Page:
Many interesting coins will be available for sale at the Wall Street Coin, Currency and Collectibles Show, Oct. 17-19 at the Museum of American Finance, 48 Wall Street, New York City. Some might even be treasure coins.
The loss of any ship carrying gold and silver indirectly impacts trade, economies, wars, even kingdoms. However, unlike the hundreds of ships lost at sea, the El Cazador had a specific mission to accomplish and its loss had a directly negative impact on the Spanish Empire, and a conversely positive one – by way of Napoleon Bonaparte – on the development of the nascent United States.
El Cazador (“The Hunter”) and the 450,000 freshly minted coins in its hold sailed Jan. 11, 1784, from Vera Cruz for New Orleans, and the then Spanish Louisiana. The task was to shore up the local economy by retiring discredited Spanish currency, issued some 20 years earlier.
It never made it to New Orleans. The ship and all aboard, along with the transported treasure, were lost in the cold wintry seas, never to be heard from again. This loss hastened the devaluation of the local currency and economy, and its value in trade negotiations between Spain and France. Spain was facing war with France and could not maintain the financially faltering Louisiana Territory. In order to avoid war, the pragmatic King Carlos IV of Spain ceded the territory to Napoleon.
Facing his own problems, Napoleon sold the Louisiana Territory to President Thomas Jefferson for the sum of only $15 million. At three cents an acre, Jefferson more than doubled the size of the United States, acquiring Arkansas, Missouri, Iowa, Oklahoma, Kansas, Nebraska, Minnesota west of the Mississippi River, much of North Dakota, nearly all of South Dakota, northeastern New Mexico, northern Texas, the portions of Montana, Wyoming and Colorado east of the Continental Divide, and Louisiana west of the Mississippi River, including the city of New Orleans. Thus, the loss of the El Cazador and the events it triggered truly altered the development of the United States on the world stage.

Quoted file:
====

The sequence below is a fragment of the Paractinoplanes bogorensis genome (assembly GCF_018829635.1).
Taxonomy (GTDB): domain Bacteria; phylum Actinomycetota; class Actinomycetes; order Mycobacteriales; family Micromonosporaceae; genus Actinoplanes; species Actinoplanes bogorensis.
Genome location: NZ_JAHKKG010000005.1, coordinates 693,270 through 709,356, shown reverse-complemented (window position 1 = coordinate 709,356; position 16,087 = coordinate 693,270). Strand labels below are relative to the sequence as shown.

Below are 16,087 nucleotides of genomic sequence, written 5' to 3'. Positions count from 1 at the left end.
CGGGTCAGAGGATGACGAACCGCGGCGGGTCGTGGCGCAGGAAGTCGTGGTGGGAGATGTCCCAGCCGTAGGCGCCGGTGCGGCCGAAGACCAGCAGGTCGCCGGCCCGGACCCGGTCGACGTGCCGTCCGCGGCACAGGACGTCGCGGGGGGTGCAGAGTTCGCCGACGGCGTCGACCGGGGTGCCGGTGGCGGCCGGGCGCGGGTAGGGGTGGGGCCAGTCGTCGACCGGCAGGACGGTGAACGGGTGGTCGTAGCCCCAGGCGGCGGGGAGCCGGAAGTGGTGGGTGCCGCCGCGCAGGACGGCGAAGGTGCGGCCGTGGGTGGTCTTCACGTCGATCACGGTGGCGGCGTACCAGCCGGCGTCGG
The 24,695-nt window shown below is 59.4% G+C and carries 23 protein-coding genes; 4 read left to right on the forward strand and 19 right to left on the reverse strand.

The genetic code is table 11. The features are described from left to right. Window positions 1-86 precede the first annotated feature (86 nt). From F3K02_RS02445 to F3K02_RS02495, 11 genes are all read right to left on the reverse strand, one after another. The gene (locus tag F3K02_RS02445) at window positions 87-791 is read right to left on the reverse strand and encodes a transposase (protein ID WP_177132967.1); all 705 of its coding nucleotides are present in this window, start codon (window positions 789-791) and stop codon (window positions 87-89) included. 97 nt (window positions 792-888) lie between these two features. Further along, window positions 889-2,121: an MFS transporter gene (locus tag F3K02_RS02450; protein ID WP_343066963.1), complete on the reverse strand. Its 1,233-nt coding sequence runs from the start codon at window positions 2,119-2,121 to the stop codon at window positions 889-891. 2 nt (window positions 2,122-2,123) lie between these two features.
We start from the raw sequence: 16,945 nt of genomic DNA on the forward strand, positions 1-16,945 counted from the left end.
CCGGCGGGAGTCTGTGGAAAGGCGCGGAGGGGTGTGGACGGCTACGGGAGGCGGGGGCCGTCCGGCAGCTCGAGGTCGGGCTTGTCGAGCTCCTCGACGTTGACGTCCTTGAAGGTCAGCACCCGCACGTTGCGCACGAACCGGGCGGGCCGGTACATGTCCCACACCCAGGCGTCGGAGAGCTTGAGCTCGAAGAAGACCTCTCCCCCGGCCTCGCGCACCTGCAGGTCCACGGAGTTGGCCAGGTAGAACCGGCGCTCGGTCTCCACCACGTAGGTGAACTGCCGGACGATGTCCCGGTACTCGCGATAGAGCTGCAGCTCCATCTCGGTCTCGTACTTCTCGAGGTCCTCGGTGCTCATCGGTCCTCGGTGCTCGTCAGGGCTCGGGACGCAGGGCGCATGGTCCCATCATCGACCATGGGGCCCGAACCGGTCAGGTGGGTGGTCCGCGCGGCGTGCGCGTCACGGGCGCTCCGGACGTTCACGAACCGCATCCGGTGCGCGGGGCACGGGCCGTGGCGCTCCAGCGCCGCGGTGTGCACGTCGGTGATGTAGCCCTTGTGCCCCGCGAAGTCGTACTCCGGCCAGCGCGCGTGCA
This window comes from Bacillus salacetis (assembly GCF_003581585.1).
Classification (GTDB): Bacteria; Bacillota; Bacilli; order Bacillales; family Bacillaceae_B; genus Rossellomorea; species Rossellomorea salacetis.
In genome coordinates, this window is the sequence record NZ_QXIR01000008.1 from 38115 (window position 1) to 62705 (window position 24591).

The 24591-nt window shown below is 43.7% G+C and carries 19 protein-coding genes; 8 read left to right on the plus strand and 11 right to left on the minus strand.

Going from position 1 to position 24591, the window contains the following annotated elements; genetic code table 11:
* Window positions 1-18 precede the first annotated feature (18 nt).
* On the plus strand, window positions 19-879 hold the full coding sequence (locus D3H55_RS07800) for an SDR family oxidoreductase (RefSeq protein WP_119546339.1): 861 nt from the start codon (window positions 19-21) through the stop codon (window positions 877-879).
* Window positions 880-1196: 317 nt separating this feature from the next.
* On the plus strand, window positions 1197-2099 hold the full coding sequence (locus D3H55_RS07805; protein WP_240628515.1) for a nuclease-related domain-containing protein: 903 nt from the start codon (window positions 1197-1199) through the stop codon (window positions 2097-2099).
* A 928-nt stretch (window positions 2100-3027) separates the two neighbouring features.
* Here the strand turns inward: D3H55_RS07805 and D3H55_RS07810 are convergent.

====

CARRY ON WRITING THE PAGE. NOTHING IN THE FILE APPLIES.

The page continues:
It wasn’t until about two centuries later, on Aug. 2, 1993, that the mystery of the El Cazador would be solved. The wreck was discovered by Capt. Jerry Murphy aboard his commercial fishing boat, The Mistake. This was truly a fortunate turn of events. The coinage lost so long ago has, over the course of the last two decades years, been rescued and made available to collectors and scholars.
Some of the coins are expected to be offered at the Wall Street Coin, Currency and Collectibles Show in October.
Organizer of the Wall Street Show, John Herzog is Founder of the Museum of American Finance and now its Chairman Emeritus. Having spent his life in the financial services industry, he is also a collector and has specialized in the financial instruments of the American Federal period, which made the creation of the United States possible. The Museum holds a major portion of his collection and uses it in exhibits. For information: wallstreetbourse.com or (203) 292-6819.
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